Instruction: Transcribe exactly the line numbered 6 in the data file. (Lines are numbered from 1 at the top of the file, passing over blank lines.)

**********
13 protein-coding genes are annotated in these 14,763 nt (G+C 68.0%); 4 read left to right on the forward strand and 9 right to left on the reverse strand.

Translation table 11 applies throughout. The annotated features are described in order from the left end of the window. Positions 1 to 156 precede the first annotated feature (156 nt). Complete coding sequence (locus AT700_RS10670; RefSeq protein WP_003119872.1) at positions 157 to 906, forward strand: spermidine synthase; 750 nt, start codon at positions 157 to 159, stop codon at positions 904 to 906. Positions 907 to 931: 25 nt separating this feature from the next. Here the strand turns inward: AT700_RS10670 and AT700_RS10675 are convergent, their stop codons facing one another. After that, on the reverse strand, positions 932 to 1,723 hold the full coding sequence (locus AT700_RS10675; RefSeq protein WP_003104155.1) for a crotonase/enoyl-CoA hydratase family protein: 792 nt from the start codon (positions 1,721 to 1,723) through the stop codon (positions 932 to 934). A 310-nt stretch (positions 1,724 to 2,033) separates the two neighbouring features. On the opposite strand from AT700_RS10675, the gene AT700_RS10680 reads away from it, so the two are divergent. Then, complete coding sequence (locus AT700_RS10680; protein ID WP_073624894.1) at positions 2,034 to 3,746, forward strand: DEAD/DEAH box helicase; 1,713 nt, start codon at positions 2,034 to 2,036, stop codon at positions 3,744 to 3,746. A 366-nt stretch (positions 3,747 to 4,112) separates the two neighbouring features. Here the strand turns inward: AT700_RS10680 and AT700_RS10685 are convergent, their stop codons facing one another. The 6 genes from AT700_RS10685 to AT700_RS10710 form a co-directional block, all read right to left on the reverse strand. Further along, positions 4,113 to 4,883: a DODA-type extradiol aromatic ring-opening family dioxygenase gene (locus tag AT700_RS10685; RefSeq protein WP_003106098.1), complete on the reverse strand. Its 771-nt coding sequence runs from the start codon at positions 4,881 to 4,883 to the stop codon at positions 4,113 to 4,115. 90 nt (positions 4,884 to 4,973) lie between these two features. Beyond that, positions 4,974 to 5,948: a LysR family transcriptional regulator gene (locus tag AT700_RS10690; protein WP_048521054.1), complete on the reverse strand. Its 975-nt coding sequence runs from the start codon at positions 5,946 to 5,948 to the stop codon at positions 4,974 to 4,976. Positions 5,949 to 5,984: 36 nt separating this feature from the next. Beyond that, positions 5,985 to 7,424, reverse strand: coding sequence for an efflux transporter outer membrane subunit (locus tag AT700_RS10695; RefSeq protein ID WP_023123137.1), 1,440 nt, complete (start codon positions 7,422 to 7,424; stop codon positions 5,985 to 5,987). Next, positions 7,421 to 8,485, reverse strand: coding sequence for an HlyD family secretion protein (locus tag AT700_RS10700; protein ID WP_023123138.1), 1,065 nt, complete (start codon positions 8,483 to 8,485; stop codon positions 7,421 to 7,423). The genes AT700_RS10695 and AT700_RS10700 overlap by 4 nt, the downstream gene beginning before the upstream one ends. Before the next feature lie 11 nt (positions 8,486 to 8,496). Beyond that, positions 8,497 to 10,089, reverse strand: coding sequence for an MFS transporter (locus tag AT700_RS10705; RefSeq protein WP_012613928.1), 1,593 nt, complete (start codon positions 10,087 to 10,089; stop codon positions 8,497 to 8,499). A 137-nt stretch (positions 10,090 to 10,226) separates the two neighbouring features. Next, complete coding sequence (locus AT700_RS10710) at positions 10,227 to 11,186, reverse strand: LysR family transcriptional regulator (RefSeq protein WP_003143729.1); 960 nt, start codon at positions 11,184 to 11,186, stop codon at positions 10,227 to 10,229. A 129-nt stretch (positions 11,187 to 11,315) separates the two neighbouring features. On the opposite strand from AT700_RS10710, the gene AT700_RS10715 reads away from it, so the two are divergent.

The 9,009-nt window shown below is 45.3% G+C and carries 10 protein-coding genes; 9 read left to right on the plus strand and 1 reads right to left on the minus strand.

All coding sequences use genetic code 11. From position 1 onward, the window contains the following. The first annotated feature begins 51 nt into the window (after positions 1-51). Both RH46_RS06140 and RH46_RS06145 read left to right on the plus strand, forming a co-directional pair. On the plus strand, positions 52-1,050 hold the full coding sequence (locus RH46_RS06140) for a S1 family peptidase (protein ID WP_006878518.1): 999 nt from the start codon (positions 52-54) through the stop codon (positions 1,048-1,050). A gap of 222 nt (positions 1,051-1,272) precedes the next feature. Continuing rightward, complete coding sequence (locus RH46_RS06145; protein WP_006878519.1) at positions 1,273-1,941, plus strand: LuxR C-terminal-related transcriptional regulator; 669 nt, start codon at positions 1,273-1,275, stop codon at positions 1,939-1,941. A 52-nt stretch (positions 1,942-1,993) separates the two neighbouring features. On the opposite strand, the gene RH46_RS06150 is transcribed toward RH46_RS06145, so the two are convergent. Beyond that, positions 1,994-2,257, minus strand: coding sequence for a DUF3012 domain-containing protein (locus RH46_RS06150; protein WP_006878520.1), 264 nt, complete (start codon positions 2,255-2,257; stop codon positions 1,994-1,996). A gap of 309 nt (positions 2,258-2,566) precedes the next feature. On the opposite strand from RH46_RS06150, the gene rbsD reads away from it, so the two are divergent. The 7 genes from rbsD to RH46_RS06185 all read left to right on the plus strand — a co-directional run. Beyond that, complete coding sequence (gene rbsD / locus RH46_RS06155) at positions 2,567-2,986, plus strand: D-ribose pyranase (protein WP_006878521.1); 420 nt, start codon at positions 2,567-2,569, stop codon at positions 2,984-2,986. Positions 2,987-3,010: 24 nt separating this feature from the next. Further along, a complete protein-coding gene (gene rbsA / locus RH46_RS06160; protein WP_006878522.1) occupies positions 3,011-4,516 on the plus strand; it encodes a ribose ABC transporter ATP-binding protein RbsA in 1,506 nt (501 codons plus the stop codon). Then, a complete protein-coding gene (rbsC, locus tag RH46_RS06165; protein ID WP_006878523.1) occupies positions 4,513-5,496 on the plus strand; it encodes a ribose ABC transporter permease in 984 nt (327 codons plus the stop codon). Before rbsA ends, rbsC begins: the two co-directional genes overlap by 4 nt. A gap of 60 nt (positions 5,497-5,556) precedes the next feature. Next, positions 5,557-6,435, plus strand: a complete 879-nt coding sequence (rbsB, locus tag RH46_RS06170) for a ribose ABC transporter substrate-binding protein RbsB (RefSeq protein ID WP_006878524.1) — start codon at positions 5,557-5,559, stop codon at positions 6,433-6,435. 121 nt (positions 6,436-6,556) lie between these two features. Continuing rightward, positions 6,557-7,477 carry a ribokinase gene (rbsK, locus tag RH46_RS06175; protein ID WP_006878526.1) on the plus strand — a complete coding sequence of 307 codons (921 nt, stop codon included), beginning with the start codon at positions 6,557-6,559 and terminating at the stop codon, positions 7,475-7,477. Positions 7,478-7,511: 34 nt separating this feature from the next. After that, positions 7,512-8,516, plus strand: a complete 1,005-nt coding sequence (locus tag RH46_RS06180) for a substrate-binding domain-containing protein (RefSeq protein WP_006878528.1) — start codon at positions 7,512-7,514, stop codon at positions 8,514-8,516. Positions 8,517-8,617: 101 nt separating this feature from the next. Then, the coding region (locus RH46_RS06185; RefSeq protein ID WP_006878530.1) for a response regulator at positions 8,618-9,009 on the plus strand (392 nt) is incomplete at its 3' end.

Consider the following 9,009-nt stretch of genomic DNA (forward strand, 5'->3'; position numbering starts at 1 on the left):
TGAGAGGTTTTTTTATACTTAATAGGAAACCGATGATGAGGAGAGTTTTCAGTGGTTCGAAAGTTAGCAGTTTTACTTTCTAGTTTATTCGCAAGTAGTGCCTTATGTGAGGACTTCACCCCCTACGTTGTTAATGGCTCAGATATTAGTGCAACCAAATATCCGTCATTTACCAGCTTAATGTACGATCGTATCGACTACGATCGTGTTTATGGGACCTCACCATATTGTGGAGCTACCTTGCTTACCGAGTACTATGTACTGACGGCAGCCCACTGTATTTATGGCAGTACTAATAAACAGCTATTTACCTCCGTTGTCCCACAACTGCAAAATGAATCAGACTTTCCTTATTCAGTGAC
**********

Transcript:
TGAGAGGTTTTTTTATACTTAATAGGAAACCGATGATGAGGAGAGTTTTCAGTGGTTCGAAAGTTAGCAGTTTTACTTTCTAGTTTATTCGCAAGTAGTGCCTTATGTGAGGACTTCACCCCCTACGTTGTTAATGGCTCAGATATTAGTGCAACCAAATATCCGTCATTTACCAGCTTAATGTACGATCGTATCGACTACGATCGTGTTTATGGGACCTCACCATATTGTGGAGCTACCTTGCTTACCGAGTACTATGTACTGACGGCAGCCCACTGTATTTATGGCAGTACTAATAAACAGCTATTTACCTCCGTTGTCCCACAACTGCAAAATGAATCAGACTTTCCTTATTCAGTGAC